Alexander Goldenweiser, "Diffusionism
and the American School of Historical Ethnology," American Journal of Sociology 31, no.
Levi-Strauss's early commitment to diffusionism
was followed by a rejection of it, which identified diffusionism
(82.) Jones, 'Diffusionism
Reconsidered', 470; Jones, Polynesians in America, p.
The theoretical apparatus is that of diffusionism
, and cartography is the tool par excellence.
: A Uniformitarian Critique." Annals of the Association of American Geographers 77 (1): 30-47.
The fact remais that the young Lele, in a kind of diffusionism
, mixed their Christianity with their old religious beliefs, which they supposedly fought against.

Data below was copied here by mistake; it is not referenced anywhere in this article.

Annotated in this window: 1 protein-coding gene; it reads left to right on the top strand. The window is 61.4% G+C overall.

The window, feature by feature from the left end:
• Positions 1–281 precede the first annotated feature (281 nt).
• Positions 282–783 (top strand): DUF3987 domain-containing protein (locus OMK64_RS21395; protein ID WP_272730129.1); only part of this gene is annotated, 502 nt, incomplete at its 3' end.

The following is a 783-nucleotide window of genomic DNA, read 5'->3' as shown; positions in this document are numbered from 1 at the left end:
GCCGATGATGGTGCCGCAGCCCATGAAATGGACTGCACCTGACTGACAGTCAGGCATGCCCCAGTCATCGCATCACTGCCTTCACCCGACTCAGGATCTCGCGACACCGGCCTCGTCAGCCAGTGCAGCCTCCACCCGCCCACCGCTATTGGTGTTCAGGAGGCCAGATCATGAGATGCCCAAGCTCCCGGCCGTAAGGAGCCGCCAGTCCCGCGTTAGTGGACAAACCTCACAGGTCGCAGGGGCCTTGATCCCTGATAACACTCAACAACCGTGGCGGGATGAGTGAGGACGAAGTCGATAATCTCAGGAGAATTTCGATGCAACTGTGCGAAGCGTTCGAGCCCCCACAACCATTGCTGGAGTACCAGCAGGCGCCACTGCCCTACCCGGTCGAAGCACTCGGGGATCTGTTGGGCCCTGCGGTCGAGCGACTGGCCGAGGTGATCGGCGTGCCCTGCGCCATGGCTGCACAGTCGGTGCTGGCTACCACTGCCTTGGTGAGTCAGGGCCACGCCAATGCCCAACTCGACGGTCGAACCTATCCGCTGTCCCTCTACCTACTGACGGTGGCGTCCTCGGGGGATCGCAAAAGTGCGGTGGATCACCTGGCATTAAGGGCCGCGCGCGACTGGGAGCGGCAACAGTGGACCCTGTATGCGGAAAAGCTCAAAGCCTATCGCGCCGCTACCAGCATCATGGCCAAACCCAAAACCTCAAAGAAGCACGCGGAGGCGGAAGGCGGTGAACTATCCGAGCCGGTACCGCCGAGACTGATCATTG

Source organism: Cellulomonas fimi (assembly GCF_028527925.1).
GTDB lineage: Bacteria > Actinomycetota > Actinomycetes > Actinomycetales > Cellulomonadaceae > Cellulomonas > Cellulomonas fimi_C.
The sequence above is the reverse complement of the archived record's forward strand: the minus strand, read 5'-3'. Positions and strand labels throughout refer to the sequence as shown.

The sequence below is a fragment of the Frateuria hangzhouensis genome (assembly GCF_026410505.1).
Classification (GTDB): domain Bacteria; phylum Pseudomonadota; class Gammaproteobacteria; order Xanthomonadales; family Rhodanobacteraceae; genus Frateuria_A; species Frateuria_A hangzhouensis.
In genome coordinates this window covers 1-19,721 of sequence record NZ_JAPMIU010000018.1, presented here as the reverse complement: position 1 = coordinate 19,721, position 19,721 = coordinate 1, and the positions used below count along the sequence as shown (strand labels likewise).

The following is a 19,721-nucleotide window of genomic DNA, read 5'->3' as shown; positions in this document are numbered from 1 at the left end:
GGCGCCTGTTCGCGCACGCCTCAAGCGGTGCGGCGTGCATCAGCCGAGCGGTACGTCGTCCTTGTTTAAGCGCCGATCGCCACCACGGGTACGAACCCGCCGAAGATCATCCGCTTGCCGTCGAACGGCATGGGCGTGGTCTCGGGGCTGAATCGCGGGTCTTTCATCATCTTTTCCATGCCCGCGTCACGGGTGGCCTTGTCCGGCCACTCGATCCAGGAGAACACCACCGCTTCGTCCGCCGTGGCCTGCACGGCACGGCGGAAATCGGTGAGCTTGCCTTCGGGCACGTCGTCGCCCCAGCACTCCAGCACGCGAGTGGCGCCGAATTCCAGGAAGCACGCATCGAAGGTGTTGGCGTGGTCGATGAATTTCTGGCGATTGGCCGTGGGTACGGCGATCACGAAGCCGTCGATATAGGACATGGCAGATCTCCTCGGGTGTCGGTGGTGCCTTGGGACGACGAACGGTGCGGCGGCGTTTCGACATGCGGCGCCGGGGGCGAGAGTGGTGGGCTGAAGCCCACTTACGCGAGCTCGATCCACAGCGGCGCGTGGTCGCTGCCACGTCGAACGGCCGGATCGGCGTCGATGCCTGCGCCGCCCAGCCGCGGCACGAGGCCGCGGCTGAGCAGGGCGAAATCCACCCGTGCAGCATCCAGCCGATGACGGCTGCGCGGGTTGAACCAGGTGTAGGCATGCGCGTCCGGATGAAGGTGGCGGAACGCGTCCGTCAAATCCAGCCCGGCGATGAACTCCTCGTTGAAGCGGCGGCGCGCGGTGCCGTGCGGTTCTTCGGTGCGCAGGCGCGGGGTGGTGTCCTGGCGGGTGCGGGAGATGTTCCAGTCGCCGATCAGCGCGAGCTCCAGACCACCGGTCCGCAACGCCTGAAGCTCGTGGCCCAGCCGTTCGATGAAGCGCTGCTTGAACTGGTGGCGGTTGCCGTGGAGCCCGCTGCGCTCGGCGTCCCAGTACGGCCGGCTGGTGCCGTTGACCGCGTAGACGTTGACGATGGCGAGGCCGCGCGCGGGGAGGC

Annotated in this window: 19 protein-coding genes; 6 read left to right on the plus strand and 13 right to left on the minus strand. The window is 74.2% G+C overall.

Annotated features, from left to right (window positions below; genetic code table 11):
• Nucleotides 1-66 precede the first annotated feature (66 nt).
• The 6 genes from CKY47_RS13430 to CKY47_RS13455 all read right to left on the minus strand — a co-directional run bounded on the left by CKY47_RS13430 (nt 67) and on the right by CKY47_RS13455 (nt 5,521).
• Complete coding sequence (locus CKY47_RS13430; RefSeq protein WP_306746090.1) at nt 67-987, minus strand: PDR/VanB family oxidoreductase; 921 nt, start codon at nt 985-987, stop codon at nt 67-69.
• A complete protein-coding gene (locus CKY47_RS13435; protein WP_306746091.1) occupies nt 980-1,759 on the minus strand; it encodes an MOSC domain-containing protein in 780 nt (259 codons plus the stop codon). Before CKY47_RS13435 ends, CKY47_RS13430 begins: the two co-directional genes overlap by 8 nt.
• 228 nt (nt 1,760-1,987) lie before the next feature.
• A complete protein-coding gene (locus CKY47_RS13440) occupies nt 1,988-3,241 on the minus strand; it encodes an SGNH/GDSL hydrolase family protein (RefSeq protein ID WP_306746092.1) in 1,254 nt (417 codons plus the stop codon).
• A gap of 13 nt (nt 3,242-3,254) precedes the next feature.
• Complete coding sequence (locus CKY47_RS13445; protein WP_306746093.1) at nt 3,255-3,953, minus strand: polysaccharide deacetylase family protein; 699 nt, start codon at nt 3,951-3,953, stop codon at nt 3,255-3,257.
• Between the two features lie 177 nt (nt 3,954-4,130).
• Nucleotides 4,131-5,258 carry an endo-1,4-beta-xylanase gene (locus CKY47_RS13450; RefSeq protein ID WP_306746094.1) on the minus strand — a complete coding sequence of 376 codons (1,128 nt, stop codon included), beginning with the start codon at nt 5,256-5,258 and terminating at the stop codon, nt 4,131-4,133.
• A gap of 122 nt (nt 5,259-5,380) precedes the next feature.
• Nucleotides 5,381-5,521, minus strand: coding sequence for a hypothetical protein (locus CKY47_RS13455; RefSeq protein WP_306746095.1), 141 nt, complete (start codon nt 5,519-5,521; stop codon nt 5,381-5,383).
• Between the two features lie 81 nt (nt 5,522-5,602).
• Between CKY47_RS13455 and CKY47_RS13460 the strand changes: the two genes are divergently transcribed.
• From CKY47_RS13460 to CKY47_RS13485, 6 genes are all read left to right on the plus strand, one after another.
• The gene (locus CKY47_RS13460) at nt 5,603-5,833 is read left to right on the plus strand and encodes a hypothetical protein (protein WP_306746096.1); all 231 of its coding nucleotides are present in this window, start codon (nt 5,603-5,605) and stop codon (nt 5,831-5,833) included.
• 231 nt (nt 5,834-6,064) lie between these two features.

Blaut, The Colonizer's Model of the World: Geographical Diffusionism
and Eurocentric History (New York: Guilford Press, 1993); and idem, Eight Eurocentric Historians (New York: Guilford Press, 2000).
Rolt suggested that many boatpeople had Romani origins; this partly reflected Massingham's endorsement of the (discredited) ideas of diffusionism
, which saw human culture as diffused from origins in Egyptian agriculture, with travelling people like the Romani acting as a direct mediating force.
In addition, study of change has been a major domain of research for the anthropologists who attempted to describe change from various theoretical standpoints like evolutionism, diffusionism
, neo-evolutionism, socio-biology and many others.
In Franco Moretti's evolutionary model of worldwide genre diffusionism
, translation is only mentioned in relation to specific rewriting patterns of Western novels during late-nineteenth century Japan, as if translation were a non-functional item of the whole world literary system (63n24).